Starting Friday, January 20, 2017 we’ll have a Republican President, a Republican House, and a Republican Senate. With a single party controlling both the legislative bodies and the executive branch it’s a foregone conclusion that fairly major tax policy changes are coming in 2017. Most of the implications of these changes are obvious – taxes will probably be lower in 2017 and 2018 than in 2016, so you should defer income and accelerate deductions as much as possible (which is what you should do every year). However, the proposed changes have an interested side effect that I haven’t seen anybody mention.

## Likely changes in 2017

First, let’s talk about the proposed tax changes. Although Trump and Congress have put out slightly different plans, they do agree on a few broad themes.

First, the number of tax brackets will be reduced. Trump has proposed 3 brackets – 12%, 25%, and 33%. Congress has proposed something similar. For most people this will result in lower marginal taxes.

Second, the standard deduction will be increased. Trump has proposed increasing the standard deduction to $15k for singles and $30k for married couples (just over double where it is now). The GOP Congress proposal eliminates all itemized deductions other than the mortgage interest and charitable contributions.

## Standard deduction vs. itemized deductions

First, a quick refresher on the standard deduction and itemized deductions. Under current tax law, you can choose to **either** take the standard deduction **or** you can itemize deductions. The standard deduction for singles is $6,300 and for married filing jointly it’s $12,600.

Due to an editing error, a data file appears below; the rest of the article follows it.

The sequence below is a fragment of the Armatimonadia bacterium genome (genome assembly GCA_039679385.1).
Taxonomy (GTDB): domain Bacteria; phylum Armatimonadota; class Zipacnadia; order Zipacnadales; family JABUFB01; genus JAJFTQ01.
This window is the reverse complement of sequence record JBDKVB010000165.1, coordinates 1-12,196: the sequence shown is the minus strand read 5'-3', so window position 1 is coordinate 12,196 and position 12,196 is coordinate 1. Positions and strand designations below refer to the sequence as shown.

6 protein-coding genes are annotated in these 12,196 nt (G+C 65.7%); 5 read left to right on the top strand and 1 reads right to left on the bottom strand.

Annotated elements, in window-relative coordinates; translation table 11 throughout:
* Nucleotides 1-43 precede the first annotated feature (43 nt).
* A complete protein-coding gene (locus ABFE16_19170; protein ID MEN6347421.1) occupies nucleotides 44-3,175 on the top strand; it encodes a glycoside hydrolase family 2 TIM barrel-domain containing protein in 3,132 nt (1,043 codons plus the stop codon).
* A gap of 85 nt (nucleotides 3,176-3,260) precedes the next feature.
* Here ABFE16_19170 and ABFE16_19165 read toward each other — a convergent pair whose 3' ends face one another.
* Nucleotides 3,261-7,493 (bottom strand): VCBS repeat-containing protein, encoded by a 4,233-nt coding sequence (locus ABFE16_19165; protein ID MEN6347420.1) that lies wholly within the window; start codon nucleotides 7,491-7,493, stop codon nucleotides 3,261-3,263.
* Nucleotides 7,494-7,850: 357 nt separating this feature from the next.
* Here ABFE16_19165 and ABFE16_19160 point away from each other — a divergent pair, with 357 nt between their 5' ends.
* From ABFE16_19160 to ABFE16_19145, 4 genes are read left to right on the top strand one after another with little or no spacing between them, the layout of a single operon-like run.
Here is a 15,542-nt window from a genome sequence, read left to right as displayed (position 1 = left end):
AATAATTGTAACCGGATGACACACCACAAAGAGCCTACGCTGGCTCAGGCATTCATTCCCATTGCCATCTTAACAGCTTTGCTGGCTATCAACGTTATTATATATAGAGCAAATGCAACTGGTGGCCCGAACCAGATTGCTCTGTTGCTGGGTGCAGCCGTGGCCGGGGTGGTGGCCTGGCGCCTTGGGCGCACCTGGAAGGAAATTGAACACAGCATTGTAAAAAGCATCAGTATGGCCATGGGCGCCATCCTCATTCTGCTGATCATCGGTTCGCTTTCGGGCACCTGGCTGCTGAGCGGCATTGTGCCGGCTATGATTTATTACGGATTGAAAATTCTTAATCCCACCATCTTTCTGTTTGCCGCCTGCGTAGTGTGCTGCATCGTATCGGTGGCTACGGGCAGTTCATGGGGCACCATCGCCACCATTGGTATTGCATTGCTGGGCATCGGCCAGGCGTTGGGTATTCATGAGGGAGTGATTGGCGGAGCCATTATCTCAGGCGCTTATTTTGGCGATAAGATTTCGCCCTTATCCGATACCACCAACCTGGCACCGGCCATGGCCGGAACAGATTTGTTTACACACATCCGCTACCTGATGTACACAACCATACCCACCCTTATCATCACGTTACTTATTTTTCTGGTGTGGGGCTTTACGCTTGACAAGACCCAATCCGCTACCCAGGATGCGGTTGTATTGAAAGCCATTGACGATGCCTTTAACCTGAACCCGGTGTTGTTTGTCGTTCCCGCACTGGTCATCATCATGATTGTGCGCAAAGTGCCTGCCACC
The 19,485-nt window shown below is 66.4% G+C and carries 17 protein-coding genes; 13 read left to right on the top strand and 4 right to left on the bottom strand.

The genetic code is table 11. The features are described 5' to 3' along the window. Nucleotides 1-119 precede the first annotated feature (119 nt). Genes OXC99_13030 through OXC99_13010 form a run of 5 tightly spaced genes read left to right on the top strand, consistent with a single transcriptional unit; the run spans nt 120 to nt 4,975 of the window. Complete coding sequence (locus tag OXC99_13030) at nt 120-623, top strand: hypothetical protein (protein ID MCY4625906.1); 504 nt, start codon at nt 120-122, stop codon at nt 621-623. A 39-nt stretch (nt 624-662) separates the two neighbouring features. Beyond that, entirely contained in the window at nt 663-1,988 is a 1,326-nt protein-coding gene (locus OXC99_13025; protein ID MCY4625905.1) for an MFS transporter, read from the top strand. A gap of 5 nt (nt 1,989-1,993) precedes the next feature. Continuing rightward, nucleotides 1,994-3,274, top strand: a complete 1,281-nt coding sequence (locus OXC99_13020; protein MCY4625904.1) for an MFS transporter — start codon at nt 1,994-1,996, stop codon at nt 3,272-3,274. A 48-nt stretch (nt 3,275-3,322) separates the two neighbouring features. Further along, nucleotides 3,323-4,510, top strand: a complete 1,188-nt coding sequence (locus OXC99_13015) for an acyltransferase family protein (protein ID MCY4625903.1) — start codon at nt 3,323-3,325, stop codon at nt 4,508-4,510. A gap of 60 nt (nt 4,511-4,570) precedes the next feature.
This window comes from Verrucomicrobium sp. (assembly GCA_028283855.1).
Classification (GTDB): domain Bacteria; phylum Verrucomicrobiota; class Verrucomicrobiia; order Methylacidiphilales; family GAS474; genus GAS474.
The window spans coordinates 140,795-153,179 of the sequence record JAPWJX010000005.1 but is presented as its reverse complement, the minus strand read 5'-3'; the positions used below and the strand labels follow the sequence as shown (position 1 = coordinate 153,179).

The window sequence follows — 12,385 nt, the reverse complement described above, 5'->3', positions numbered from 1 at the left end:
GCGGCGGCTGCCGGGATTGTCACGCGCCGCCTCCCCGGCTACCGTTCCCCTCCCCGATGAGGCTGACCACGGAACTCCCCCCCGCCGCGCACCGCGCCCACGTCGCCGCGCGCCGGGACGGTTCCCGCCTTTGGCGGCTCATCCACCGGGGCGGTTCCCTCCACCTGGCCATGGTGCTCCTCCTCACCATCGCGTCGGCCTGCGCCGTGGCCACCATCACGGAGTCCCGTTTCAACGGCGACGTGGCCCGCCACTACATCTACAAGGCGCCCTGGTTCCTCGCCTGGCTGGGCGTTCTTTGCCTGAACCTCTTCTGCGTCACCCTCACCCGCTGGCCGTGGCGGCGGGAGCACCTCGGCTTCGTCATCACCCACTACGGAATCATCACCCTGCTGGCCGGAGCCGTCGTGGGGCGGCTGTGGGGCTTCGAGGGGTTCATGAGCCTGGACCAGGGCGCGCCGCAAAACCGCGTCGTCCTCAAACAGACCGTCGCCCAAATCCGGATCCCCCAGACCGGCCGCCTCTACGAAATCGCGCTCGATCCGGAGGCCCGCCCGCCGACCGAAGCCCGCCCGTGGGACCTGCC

The existence of the standard deduction **reduces** the value of your itemized deductions by the amount of the standard deduction. Here’s why – since you take either the standard deduction or itemized deductions, you’ll only take itemized deductions if they are greater than the standard deduction. The value of your itemized deductions is in effect reduced by the amount of the standard deduction.

**Example 1:** You and your spouse own a house. Your mortgage interest in 2016 is $10,000 and you have no other itemized deductions. Since the value of your itemized deductions is less than the standard deduction, you take the standard deduction.

Tax deduction value of your mortgage interest = $0.

**Example 2:** You and your spouse own a house. Your mortgage interest in 2016 is $15,000 and you have no other itemized deductions. You are in the 25% tax bracket. Since the value of your itemized deductions is more than the standard deduction ($12,600), you itemize your deductions. However, you only benefit from the amount of mortgage deduction greater than the standard deduction.

Tax deduction value of your mortgage interest = ($15,000 – $12,600) * 25% = $600. You paid $15,000 in interest on your loan to save $600 on taxes, which amounts to (600/15,000) = 4% of your mortgage payments

**Example 3:** You are single and own a house. Your mortgage interest in 2016 is $25,000 and you have no other itemized deductions. You are in the 25% tax bracket. Since the value of your itemized deductions is more than the standard deduction ($6,300 for singles), you itemize your deductions. However, you only benefit from the amount of mortgage deduction greater than the standard deduction.

Tax deduction value of your mortgage interest = ($25,000 – $6,300) * 25% = $4,675. You paid $25,000 in interest on your loan to save $4,675 on taxes, which amounts to (4675/15,000) = 18.7% of your mortgage payments

As you can see, the value of the home mortgage deduction is minimal for most people with average sized mortgages. The following things REDUCE the value of your home mortgage: